The Last Planner Process

Production control is one of the most important components of a construction project. The Last Planner® System (LPS) is a practical way to collaboratively manage project-based production. It increases the chances of workflow and projects being completed on time by enabling issues to be identified and resolved. Ultimately, LPS is a system that engages the last planners — those responsible for getting the final work done — in the planning stages and execution of a project. LPS was developed by Glenn Ballard and Greg Howell with the intention of producing predictable workflow and management collaboration for continuous improvement. At Poli Construction, we strongly believe in the implementation of the LPS for every construction project we undertake. Here are the five stages of the system and tips on how to implement them.

Breaking Down The 5 Stages

Master Scheduling

Master scheduling refers to the process of building a schedule that covers the project from start to finish. It involves determining and planning for high-level milestones in the phases of work and their relative overlap. It’s not necessary for the master schedule to be on the same level of detail from beginning to end, but what matters is that the full project is captured and the earlier stages are clearly defined. The importance of establishing a master schedule is that it is the basis for all other planning within the project. To create an effective schedule, teams should begin getting together and identifying all the project’s key milestones. This will serve as a general outline for the remainder of the project and ensure efficiency. 

Phase Scheduling

Phase scheduling can be defined as the collaborative planning process of defining and conducting tasks. Oftentimes, a technique called “pull planning” is used in which teams work backward from a milestone, identifying in detail the necessary steps and tasks to reach that goal. Phase scheduling is effective because it allows the people involved in the project to plan the work they physically do. This also helps develop a strong sense of ownership and reliability for the plan across an entire team. It’s recommended that project teams have in-person meetings to sequence out the phase work. The process should be led by a facilitator, often the lead architect, while team members plan out their work together. However, in situations like the current pandemic, software such as Touchplan offers a virtual planning environment that makes real-time collaboration a breeze.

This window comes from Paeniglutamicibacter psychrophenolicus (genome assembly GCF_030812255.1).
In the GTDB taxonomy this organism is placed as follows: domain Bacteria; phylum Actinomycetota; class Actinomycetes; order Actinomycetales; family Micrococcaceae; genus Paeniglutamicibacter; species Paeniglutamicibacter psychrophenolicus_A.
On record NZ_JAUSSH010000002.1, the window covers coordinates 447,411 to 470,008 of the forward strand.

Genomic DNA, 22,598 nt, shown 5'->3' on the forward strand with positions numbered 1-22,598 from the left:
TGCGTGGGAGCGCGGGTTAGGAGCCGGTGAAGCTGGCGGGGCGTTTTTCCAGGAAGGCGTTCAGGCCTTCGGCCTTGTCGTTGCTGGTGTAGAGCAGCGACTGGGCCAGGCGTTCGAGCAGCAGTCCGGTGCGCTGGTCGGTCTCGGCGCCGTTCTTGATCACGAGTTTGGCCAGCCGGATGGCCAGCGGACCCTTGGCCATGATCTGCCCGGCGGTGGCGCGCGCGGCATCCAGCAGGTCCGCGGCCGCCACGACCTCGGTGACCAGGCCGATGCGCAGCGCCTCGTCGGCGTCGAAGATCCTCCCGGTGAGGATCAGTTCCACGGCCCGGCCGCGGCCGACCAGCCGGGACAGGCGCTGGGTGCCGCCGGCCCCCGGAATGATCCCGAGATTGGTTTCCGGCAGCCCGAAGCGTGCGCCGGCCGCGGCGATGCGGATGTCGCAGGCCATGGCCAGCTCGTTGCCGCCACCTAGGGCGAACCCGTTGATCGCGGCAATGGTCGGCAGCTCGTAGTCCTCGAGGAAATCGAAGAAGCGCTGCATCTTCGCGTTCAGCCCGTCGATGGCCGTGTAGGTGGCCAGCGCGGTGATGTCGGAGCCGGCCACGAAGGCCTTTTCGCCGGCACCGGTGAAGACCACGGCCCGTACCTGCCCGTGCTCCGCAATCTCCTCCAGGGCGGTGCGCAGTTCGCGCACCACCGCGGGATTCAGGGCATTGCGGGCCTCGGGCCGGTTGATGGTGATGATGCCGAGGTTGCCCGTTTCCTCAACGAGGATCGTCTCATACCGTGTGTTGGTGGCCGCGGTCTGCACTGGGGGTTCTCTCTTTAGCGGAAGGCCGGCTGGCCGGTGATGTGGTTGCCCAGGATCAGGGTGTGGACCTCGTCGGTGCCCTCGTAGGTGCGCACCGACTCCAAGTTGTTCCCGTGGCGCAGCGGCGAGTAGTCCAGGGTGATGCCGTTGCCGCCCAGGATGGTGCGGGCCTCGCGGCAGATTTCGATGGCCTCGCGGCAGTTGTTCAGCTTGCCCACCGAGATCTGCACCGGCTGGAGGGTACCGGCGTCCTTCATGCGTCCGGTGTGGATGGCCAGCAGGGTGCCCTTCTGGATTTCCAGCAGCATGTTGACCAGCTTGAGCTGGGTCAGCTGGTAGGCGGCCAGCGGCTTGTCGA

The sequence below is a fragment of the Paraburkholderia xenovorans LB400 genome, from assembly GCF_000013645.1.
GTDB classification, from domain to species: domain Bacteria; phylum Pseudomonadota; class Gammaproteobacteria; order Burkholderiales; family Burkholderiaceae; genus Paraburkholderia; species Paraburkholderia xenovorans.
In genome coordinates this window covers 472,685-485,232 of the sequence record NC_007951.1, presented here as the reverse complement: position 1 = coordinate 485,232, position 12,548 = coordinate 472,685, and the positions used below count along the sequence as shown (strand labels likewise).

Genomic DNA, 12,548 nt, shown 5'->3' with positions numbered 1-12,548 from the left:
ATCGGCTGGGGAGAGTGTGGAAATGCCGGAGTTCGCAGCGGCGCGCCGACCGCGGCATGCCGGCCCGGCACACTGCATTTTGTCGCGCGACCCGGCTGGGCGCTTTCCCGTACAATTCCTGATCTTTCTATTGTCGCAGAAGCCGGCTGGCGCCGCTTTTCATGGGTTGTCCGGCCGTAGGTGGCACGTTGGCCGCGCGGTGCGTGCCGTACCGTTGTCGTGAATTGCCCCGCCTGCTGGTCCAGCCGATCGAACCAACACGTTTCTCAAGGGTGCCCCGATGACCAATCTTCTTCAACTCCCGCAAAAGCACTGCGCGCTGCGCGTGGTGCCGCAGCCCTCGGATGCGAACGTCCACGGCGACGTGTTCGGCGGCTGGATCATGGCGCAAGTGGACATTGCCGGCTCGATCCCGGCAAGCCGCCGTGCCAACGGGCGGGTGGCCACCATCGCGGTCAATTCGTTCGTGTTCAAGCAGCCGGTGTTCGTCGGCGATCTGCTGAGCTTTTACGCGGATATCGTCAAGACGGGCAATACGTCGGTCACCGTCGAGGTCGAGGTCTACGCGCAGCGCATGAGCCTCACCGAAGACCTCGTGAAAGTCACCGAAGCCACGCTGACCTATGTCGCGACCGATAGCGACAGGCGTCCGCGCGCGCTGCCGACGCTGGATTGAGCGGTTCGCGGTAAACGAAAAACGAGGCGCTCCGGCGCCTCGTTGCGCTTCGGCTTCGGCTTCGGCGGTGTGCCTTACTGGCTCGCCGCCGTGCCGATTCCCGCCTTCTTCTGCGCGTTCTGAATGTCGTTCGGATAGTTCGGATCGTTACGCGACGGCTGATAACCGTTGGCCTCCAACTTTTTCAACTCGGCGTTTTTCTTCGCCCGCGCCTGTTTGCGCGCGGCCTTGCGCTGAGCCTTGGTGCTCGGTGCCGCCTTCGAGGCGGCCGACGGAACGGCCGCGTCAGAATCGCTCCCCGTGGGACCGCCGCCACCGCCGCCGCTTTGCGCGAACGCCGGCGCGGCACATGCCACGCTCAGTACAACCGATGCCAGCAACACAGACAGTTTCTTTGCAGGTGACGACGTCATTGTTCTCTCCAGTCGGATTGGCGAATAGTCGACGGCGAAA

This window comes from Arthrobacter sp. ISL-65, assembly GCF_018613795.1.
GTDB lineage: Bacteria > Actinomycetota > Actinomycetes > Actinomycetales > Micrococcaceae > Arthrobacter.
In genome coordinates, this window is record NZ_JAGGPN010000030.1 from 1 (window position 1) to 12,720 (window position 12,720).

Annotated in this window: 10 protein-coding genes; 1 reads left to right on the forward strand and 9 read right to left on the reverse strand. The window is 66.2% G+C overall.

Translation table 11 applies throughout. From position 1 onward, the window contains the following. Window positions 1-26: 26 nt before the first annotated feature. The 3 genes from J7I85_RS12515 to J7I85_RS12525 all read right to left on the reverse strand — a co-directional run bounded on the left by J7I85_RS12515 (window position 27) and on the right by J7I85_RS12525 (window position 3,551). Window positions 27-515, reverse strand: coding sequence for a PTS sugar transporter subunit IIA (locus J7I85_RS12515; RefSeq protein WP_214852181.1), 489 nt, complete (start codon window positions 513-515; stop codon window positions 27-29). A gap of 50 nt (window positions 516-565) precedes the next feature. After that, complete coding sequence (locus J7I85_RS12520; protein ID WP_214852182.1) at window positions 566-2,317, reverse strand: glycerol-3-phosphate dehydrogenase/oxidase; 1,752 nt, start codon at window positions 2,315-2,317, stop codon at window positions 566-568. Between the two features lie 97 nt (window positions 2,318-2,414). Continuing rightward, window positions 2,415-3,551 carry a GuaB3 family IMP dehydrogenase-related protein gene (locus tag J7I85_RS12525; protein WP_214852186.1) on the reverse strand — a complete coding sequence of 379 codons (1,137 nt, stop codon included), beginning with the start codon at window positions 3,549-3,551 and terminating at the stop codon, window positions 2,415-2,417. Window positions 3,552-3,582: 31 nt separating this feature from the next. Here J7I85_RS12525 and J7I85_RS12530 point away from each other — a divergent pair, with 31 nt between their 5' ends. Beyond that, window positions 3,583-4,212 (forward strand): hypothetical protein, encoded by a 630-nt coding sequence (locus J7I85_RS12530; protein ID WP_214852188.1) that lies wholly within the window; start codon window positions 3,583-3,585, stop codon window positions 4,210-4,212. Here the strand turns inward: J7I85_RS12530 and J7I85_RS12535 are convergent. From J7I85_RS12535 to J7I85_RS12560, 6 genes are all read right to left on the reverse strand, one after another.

Look Ahead Planning

This is a form of planning that allows us to identify and clear constraints preventing upcoming work. Look ahead planning should be discussed in weekly meetings and usually reviews work planned for the next 4 to 6 weeks to remove any potential obstacles. The purpose of this insightful technique is to ensure work is ready to start as planned. Delays are a common part of construction projects, but by recording any constraints that may arise and addressing them ahead of time, we can ensure that projects are completed as smoothly as possible.

Commitment Planning

Commitment planning (or weekly work planning) is a way for teams to regularly meet, discuss current and future work, and collectively commit to getting the following week’s work done. The best way to implement commitment planning is scheduling team meetings once a week to make work commitments. Additionally, meeting briefly in daily huddles to ensure everyone is on the same page with the day’s work can help create efficiency and speed up the process of a project. 

Learning

To constantly improve from project to project, teams must regularly review what went well and what needs to be fixed with the previous week’s plan. Construction projects could take months and not every week will operate as efficiently as others. Therefore, it’s crucial for teams to identify the root causes of plan failures and figure out how to prevent them for the remainder of the project. The general idea is to take lessons learned from one week and immediately adjust the plan to accommodate anything team members have learned and can utilize for the following weeks. In doing so, you will gradually see improvements in a job site on a weekly basis.

Last Planner® System For Construction In Orlando, FL

The best way to ensure the successful delivery of a construction project is by implementing a planning system from the very start. Project construction is complex, time consuming and varies greatly in scope depending on the job. Having a detailed and specific plan in place for every phase of the project will allow for greater control of quality measures, management of resource allocation, and ensure a smooth workflow for everyone involved. At Poli Construction, we utilize the Last Planner System for it’s tried-and-true production control measures when beginning any new project. Contact us today to learn more about our planning process and construction services in the Orlando, FL area.

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The Last Planner Process

The Last Planner® System (LPS) is a practical way to collaboratively manage project-based production. Learn more about the five stages of the system and tips on how to implement them.

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